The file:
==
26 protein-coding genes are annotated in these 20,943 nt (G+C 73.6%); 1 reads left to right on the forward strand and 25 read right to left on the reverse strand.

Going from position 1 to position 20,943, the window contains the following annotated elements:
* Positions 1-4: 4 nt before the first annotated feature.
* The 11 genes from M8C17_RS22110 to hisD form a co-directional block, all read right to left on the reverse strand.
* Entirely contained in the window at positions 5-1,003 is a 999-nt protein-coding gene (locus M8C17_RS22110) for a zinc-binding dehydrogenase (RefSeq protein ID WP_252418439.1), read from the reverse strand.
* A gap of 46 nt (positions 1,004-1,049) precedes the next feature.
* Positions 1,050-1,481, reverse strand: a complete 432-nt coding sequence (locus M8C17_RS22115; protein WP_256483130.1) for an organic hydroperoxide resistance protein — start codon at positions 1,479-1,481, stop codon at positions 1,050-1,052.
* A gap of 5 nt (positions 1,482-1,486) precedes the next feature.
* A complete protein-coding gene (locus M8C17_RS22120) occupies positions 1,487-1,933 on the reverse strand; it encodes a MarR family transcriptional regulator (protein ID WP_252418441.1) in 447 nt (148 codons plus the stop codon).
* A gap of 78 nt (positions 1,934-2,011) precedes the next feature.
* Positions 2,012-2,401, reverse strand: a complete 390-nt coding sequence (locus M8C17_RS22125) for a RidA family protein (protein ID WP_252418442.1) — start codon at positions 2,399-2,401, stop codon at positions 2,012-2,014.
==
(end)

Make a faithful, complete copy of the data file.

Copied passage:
26 protein-coding genes are annotated in these 20,943 nt (G+C 73.6%); 1 reads left to right on the forward strand and 25 read right to left on the reverse strand.

Going from position 1 to position 20,943, the window contains the following annotated elements:
* Positions 1-4: 4 nt before the first annotated feature.
* The 11 genes from M8C17_RS22110 to hisD form a co-directional block, all read right to left on the reverse strand.
* Entirely contained in the window at positions 5-1,003 is a 999-nt protein-coding gene (locus M8C17_RS22110) for a zinc-binding dehydrogenase (RefSeq protein ID WP_252418439.1), read from the reverse strand.
* A gap of 46 nt (positions 1,004-1,049) precedes the next feature.
* Positions 1,050-1,481, reverse strand: a complete 432-nt coding sequence (locus M8C17_RS22115; protein WP_256483130.1) for an organic hydroperoxide resistance protein — start codon at positions 1,479-1,481, stop codon at positions 1,050-1,052.
* A gap of 5 nt (positions 1,482-1,486) precedes the next feature.
* A complete protein-coding gene (locus M8C17_RS22120) occupies positions 1,487-1,933 on the reverse strand; it encodes a MarR family transcriptional regulator (protein ID WP_252418441.1) in 447 nt (148 codons plus the stop codon).
* A gap of 78 nt (positions 1,934-2,011) precedes the next feature.
* Positions 2,012-2,401, reverse strand: a complete 390-nt coding sequence (locus M8C17_RS22125) for a RidA family protein (protein ID WP_252418442.1) — start codon at positions 2,399-2,401, stop codon at positions 2,012-2,014.